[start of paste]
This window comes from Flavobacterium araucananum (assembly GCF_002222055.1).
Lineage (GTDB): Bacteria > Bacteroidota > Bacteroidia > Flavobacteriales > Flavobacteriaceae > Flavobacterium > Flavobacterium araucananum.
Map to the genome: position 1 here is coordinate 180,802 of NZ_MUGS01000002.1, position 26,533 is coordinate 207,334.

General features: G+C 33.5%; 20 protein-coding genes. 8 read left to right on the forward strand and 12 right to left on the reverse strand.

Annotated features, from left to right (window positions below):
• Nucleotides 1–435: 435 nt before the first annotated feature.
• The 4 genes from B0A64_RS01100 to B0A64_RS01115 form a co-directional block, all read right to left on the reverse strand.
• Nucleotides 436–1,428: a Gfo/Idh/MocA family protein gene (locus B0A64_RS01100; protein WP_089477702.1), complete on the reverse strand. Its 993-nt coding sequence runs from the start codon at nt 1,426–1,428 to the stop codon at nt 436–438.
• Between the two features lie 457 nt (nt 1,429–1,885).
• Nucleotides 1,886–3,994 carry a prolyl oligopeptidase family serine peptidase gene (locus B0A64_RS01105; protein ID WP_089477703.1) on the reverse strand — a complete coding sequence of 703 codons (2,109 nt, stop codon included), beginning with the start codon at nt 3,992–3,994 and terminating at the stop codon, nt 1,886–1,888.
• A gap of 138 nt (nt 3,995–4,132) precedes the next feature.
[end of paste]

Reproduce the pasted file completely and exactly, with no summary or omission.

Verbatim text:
This window comes from Flavobacterium araucananum (assembly GCF_002222055.1).
Lineage (GTDB): Bacteria > Bacteroidota > Bacteroidia > Flavobacteriales > Flavobacteriaceae > Flavobacterium > Flavobacterium araucananum.
Map to the genome: position 1 here is coordinate 180,802 of NZ_MUGS01000002.1, position 26,533 is coordinate 207,334.

General features: G+C 33.5%; 20 protein-coding genes. 8 read left to right on the forward strand and 12 right to left on the reverse strand.

Annotated features, from left to right (window positions below):
• Nucleotides 1–435: 435 nt before the first annotated feature.
• The 4 genes from B0A64_RS01100 to B0A64_RS01115 form a co-directional block, all read right to left on the reverse strand.
• Nucleotides 436–1,428: a Gfo/Idh/MocA family protein gene (locus B0A64_RS01100; protein WP_089477702.1), complete on the reverse strand. Its 993-nt coding sequence runs from the start codon at nt 1,426–1,428 to the stop codon at nt 436–438.
• Between the two features lie 457 nt (nt 1,429–1,885).
• Nucleotides 1,886–3,994 carry a prolyl oligopeptidase family serine peptidase gene (locus B0A64_RS01105; protein ID WP_089477703.1) on the reverse strand — a complete coding sequence of 703 codons (2,109 nt, stop codon included), beginning with the start codon at nt 3,992–3,994 and terminating at the stop codon, nt 1,886–1,888.
• A gap of 138 nt (nt 3,995–4,132) precedes the next feature.